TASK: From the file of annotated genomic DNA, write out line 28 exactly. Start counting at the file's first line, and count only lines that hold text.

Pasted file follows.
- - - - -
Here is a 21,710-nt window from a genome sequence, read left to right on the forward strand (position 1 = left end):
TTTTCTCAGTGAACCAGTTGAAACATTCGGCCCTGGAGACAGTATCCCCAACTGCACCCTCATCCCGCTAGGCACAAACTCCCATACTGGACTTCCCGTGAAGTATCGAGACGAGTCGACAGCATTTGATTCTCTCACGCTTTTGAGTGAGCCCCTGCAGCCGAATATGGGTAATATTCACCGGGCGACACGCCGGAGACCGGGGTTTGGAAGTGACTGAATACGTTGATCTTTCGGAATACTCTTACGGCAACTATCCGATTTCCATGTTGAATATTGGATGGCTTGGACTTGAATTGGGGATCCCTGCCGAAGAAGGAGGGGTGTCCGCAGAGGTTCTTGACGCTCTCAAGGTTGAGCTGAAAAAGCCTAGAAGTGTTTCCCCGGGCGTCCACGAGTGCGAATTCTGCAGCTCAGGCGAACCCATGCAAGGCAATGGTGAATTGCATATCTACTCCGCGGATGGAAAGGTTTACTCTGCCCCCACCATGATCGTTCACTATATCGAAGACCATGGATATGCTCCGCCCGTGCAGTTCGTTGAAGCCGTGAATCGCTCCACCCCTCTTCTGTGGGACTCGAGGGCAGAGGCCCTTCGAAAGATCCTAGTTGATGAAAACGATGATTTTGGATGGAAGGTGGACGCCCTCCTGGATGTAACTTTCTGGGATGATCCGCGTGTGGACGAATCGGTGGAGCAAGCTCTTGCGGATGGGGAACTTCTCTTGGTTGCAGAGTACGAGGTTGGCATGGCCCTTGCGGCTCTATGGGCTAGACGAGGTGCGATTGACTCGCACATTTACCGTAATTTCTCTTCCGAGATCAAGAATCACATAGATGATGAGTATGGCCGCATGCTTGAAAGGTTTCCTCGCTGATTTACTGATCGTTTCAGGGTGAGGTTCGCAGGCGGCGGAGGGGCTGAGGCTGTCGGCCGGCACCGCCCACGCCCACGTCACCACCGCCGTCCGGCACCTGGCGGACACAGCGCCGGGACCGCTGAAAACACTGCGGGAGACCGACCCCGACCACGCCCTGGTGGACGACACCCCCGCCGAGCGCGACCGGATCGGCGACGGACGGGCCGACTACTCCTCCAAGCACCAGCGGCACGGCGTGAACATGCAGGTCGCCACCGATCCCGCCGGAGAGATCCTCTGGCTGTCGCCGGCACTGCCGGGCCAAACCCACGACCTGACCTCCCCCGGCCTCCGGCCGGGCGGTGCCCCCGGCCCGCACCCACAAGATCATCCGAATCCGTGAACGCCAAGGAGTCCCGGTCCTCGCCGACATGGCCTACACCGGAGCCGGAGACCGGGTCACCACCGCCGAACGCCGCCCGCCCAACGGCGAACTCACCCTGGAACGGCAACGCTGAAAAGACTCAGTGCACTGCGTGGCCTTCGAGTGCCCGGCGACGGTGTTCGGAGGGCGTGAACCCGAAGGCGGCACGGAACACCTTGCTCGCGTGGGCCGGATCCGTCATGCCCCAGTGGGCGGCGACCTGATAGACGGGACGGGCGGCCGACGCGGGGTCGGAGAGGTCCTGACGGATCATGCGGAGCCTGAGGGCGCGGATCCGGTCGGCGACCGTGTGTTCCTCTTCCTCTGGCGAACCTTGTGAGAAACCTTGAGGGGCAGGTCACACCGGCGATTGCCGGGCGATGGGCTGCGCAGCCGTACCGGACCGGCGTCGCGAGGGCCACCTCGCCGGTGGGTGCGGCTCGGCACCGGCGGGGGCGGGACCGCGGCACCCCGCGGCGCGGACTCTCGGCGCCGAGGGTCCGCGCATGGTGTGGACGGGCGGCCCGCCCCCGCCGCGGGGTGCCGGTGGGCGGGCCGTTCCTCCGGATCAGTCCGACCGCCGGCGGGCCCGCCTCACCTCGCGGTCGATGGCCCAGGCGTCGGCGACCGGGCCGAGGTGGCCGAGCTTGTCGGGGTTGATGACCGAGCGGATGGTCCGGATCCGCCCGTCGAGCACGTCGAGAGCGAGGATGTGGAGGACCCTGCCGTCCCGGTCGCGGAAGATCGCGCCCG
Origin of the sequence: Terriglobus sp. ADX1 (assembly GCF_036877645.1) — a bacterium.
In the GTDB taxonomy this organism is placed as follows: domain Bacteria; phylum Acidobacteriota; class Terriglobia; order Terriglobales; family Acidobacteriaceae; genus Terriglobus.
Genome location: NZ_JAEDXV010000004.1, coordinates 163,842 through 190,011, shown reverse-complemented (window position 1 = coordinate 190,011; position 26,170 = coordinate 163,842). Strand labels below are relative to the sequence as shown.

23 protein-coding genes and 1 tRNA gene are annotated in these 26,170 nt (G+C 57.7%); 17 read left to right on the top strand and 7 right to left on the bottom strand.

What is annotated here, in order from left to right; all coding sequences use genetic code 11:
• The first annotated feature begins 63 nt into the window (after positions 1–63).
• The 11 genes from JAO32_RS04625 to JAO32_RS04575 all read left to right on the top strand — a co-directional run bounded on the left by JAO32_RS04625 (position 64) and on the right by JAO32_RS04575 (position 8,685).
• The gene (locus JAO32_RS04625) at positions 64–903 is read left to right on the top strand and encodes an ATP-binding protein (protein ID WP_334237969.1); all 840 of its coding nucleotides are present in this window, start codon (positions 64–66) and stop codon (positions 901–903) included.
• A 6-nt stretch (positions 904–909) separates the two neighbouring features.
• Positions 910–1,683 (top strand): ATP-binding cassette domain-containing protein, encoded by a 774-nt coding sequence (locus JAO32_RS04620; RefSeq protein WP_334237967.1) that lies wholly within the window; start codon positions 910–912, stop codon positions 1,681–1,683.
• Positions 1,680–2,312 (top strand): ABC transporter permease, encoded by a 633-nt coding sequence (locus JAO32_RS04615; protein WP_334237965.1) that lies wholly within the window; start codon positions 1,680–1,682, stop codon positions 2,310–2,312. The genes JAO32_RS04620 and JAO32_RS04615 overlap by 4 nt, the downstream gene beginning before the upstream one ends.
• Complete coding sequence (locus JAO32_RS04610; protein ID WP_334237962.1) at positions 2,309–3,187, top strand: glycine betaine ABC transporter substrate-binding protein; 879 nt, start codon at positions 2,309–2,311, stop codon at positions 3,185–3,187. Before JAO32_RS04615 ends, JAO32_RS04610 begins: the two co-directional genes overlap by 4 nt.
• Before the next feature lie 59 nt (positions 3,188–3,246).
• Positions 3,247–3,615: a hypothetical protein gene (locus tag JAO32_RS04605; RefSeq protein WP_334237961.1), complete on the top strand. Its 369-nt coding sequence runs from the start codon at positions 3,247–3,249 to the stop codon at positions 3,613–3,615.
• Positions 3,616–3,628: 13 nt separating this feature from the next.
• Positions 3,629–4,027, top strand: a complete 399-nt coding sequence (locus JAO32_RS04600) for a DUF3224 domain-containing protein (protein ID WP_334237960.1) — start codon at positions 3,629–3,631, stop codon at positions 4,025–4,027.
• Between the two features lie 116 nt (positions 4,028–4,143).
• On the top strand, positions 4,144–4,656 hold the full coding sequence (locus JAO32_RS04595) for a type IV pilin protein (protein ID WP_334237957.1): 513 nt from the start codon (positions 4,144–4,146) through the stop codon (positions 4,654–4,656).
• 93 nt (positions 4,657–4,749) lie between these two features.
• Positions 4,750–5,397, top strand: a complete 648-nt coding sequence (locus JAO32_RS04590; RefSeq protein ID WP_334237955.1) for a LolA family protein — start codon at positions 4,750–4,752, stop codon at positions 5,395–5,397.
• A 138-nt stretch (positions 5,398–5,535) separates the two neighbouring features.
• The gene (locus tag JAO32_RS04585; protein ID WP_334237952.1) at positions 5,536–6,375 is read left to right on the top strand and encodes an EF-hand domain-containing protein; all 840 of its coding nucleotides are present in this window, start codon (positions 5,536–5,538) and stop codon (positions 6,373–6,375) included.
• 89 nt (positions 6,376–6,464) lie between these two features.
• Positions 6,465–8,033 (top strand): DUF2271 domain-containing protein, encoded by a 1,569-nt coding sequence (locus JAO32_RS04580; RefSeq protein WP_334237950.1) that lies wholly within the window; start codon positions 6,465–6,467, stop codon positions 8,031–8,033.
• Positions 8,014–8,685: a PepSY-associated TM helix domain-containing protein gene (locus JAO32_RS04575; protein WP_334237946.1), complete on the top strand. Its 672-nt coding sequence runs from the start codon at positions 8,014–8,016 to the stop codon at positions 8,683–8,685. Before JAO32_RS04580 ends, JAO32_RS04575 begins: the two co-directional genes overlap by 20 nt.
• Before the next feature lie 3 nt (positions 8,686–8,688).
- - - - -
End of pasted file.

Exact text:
• Before the next feature lie 3 nt (positions 8,686–8,688).